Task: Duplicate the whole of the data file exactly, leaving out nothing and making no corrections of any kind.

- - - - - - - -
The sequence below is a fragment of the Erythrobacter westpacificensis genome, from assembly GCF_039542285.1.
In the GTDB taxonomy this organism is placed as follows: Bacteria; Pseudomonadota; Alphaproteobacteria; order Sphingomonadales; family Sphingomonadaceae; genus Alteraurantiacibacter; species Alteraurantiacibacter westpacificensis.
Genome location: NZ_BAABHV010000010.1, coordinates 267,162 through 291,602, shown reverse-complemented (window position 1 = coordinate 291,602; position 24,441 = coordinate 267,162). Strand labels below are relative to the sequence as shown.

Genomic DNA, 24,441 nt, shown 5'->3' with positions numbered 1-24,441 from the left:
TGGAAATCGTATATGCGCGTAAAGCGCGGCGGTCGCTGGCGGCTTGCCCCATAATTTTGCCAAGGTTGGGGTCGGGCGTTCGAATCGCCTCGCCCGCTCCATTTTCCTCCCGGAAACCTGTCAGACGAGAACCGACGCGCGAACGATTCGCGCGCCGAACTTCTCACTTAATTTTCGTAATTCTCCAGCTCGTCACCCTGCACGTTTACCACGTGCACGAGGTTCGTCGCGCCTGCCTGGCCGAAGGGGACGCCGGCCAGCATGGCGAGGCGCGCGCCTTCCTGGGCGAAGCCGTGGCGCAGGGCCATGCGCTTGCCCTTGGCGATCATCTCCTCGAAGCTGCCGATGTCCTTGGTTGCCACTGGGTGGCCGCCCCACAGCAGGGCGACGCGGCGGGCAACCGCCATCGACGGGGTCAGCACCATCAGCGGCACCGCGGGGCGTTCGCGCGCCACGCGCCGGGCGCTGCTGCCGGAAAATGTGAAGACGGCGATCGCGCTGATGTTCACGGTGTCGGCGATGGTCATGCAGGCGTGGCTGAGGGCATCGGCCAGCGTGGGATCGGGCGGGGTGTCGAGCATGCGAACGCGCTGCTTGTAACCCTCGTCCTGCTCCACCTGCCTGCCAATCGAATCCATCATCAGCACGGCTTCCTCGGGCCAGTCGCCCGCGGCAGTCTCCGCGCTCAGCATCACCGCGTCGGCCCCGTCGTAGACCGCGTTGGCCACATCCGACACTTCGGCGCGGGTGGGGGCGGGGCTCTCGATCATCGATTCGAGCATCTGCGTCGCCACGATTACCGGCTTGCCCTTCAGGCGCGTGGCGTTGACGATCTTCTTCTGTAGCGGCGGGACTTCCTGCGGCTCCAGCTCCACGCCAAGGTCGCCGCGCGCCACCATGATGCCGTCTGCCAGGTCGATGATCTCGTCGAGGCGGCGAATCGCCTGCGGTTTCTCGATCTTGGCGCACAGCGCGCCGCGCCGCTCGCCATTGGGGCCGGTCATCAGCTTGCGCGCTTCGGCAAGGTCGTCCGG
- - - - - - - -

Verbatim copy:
The sequence below is a fragment of the Erythrobacter westpacificensis genome, from assembly GCF_039542285.1.
In the GTDB taxonomy this organism is placed as follows: Bacteria; Pseudomonadota; Alphaproteobacteria; order Sphingomonadales; family Sphingomonadaceae; genus Alteraurantiacibacter; species Alteraurantiacibacter westpacificensis.
Genome location: NZ_BAABHV010000010.1, coordinates 267,162 through 291,602, shown reverse-complemented (window position 1 = coordinate 291,602; position 24,441 = coordinate 267,162). Strand labels below are relative to the sequence as shown.

Genomic DNA, 24,441 nt, shown 5'->3' with positions numbered 1-24,441 from the left:
TGGAAATCGTATATGCGCGTAAAGCGCGGCGGTCGCTGGCGGCTTGCCCCATAATTTTGCCAAGGTTGGGGTCGGGCGTTCGAATCGCCTCGCCCGCTCCATTTTCCTCCCGGAAACCTGTCAGACGAGAACCGACGCGCGAACGATTCGCGCGCCGAACTTCTCACTTAATTTTCGTAATTCTCCAGCTCGTCACCCTGCACGTTTACCACGTGCACGAGGTTCGTCGCGCCTGCCTGGCCGAAGGGGACGCCGGCCAGCATGGCGAGGCGCGCGCCTTCCTGGGCGAAGCCGTGGCGCAGGGCCATGCGCTTGCCCTTGGCGATCATCTCCTCGAAGCTGCCGATGTCCTTGGTTGCCACTGGGTGGCCGCCCCACAGCAGGGCGACGCGGCGGGCAACCGCCATCGACGGGGTCAGCACCATCAGCGGCACCGCGGGGCGTTCGCGCGCCACGCGCCGGGCGCTGCTGCCGGAAAATGTGAAGACGGCGATCGCGCTGATGTTCACGGTGTCGGCGATGGTCATGCAGGCGTGGCTGAGGGCATCGGCCAGCGTGGGATCGGGCGGGGTGTCGAGCATGCGAACGCGCTGCTTGTAACCCTCGTCCTGCTCCACCTGCCTGCCAATCGAATCCATCATCAGCACGGCTTCCTCGGGCCAGTCGCCCGCGGCAGTCTCCGCGCTCAGCATCACCGCGTCGGCCCCGTCGTAGACCGCGTTGGCCACATCCGACACTTCGGCGCGGGTGGGGGCGGGGCTCTCGATCATCGATTCGAGCATCTGCGTCGCCACGATTACCGGCTTGCCCTTCAGGCGCGTGGCGTTGACGATCTTCTTCTGTAGCGGCGGGACTTCCTGCGGCTCCAGCTCCACGCCAAGGTCGCCGCGCGCCACCATGATGCCGTCTGCCAGGTCGATGATCTCGTCGAGGCGGCGAATCGCCTGCGGTTTCTCGATCTTGGCGCACAGCGCGCCGCGCCGCTCGCCATTGGGGCCGGTCATCAGCTTGCGCGCTTCGGCAAGGTCGTCCGG